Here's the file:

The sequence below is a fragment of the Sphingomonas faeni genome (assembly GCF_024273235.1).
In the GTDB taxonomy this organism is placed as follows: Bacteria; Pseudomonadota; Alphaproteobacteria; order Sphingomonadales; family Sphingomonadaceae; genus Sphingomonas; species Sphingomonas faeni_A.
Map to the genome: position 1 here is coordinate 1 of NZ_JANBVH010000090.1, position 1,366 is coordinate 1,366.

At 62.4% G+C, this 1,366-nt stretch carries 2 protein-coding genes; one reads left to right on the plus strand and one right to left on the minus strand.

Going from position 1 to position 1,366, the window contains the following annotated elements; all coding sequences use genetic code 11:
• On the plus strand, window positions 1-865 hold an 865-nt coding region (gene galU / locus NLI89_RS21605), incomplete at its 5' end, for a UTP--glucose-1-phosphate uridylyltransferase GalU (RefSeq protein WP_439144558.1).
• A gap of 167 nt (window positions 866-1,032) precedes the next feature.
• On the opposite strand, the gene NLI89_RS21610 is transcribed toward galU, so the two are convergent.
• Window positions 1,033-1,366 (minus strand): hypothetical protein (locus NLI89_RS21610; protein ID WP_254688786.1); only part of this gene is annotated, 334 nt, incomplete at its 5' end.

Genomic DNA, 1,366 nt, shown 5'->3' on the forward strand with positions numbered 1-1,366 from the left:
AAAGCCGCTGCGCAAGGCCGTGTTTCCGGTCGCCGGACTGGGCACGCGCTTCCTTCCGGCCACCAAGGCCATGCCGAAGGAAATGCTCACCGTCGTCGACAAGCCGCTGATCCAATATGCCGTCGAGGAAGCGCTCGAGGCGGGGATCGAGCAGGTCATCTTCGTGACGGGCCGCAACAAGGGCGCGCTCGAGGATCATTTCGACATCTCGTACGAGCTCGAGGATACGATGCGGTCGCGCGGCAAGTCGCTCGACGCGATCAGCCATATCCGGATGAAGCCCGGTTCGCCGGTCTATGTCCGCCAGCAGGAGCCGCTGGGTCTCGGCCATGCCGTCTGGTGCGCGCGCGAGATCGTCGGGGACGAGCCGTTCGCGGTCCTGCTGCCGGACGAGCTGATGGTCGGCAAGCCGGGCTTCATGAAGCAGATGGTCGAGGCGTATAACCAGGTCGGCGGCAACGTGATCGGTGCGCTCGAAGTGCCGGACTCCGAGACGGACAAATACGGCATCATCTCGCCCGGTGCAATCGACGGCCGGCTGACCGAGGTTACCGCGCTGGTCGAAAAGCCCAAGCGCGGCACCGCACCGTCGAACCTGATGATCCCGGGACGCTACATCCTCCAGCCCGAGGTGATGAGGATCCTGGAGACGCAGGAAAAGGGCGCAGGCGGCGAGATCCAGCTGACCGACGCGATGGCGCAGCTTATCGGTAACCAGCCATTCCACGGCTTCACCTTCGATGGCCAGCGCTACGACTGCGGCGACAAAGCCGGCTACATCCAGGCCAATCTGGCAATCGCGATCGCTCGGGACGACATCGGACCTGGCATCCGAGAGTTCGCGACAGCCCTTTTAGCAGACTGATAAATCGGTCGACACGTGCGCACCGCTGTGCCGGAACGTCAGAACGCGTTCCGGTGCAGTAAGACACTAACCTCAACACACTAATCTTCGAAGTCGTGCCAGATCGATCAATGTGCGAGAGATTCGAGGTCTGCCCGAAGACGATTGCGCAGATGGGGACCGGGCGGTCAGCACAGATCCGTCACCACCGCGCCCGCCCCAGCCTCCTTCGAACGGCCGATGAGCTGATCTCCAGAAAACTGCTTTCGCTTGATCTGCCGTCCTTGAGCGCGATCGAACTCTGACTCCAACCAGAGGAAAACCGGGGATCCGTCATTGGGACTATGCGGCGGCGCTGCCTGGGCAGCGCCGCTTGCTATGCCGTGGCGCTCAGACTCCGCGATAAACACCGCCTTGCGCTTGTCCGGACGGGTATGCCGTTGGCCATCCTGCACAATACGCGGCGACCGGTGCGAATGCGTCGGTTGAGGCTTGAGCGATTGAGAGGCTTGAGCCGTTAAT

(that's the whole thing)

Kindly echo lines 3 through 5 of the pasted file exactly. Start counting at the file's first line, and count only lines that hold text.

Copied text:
Map to the genome: position 1 here is coordinate 1 of NZ_JANBVH010000090.1, position 1,366 is coordinate 1,366.

At 62.4% G+C, this 1,366-nt stretch carries 2 protein-coding genes; one reads left to right on the plus strand and one right to left on the minus strand.

Going from position 1 to position 1,366, the window contains the following annotated elements; all coding sequences use genetic code 11: